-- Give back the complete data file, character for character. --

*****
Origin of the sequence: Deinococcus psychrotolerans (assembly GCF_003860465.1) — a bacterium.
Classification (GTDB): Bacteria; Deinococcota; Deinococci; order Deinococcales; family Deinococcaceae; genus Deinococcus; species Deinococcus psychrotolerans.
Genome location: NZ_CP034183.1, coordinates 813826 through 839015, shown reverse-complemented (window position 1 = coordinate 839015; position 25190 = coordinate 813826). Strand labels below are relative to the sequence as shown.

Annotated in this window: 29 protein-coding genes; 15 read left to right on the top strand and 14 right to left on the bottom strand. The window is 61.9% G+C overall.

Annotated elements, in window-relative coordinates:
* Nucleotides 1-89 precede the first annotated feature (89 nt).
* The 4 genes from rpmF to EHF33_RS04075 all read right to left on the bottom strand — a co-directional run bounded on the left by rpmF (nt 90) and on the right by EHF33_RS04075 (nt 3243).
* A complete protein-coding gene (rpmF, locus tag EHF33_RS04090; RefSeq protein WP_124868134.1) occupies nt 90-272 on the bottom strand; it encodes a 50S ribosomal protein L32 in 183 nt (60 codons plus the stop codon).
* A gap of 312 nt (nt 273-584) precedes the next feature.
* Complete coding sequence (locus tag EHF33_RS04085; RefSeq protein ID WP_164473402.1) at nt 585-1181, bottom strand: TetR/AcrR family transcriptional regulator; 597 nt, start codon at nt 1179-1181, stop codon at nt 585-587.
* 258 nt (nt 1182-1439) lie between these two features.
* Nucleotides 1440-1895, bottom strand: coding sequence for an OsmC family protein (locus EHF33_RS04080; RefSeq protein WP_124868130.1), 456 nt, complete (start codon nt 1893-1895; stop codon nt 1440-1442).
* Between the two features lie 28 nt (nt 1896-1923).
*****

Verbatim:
Origin of the sequence: Deinococcus psychrotolerans (assembly GCF_003860465.1) — a bacterium.
Classification (GTDB): Bacteria; Deinococcota; Deinococci; order Deinococcales; family Deinococcaceae; genus Deinococcus; species Deinococcus psychrotolerans.
Genome location: NZ_CP034183.1, coordinates 813826 through 839015, shown reverse-complemented (window position 1 = coordinate 839015; position 25190 = coordinate 813826). Strand labels below are relative to the sequence as shown.

Annotated in this window: 29 protein-coding genes; 15 read left to right on the top strand and 14 right to left on the bottom strand. The window is 61.9% G+C overall.

Annotated elements, in window-relative coordinates:
* Nucleotides 1-89 precede the first annotated feature (89 nt).
* The 4 genes from rpmF to EHF33_RS04075 all read right to left on the bottom strand — a co-directional run bounded on the left by rpmF (nt 90) and on the right by EHF33_RS04075 (nt 3243).
* A complete protein-coding gene (rpmF, locus tag EHF33_RS04090; RefSeq protein WP_124868134.1) occupies nt 90-272 on the bottom strand; it encodes a 50S ribosomal protein L32 in 183 nt (60 codons plus the stop codon).
* A gap of 312 nt (nt 273-584) precedes the next feature.
* Complete coding sequence (locus tag EHF33_RS04085; RefSeq protein ID WP_164473402.1) at nt 585-1181, bottom strand: TetR/AcrR family transcriptional regulator; 597 nt, start codon at nt 1179-1181, stop codon at nt 585-587.
* 258 nt (nt 1182-1439) lie between these two features.
* Nucleotides 1440-1895, bottom strand: coding sequence for an OsmC family protein (locus EHF33_RS04080; RefSeq protein WP_124868130.1), 456 nt, complete (start codon nt 1893-1895; stop codon nt 1440-1442).
* Between the two features lie 28 nt (nt 1896-1923).